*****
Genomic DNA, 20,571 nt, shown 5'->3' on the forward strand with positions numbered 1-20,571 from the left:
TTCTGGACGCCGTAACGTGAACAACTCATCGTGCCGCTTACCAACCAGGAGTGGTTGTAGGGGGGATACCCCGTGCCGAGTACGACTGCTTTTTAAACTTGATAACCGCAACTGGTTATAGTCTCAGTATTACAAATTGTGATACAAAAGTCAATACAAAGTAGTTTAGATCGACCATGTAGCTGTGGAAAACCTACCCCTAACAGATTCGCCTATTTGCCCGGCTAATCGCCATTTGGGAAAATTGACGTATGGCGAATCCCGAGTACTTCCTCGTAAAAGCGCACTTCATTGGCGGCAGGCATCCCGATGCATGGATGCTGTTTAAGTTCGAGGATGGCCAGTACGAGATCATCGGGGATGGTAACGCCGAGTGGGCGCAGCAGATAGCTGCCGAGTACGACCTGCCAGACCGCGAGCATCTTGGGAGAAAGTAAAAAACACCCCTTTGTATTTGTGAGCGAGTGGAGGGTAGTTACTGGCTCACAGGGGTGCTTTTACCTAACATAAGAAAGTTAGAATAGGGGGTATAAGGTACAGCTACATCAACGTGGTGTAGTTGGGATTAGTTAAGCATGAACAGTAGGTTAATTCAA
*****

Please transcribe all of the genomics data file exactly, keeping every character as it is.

Genomic DNA, 20,571 nt, shown 5'->3' on the forward strand with positions numbered 1-20,571 from the left:
TTCTGGACGCCGTAACGTGAACAACTCATCGTGCCGCTTACCAACCAGGAGTGGTTGTAGGGGGGATACCCCGTGCCGAGTACGACTGCTTTTTAAACTTGATAACCGCAACTGGTTATAGTCTCAGTATTACAAATTGTGATACAAAAGTCAATACAAAGTAGTTTAGATCGACCATGTAGCTGTGGAAAACCTACCCCTAACAGATTCGCCTATTTGCCCGGCTAATCGCCATTTGGGAAAATTGACGTATGGCGAATCCCGAGTACTTCCTCGTAAAAGCGCACTTCATTGGCGGCAGGCATCCCGATGCATGGATGCTGTTTAAGTTCGAGGATGGCCAGTACGAGATCATCGGGGATGGTAACGCCGAGTGGGCGCAGCAGATAGCTGCCGAGTACGACCTGCCAGACCGCGAGCATCTTGGGAGAAAGTAAAAAACACCCCTTTGTATTTGTGAGCGAGTGGAGGGTAGTTACTGGCTCACAGGGGTGCTTTTACCTAACATAAGAAAGTTAGAATAGGGGGTATAAGGTACAGCTACATCAACGTGGTGTAGTTGGGATTAGTTAAGCATGAACAGTAGGTTAATTCAA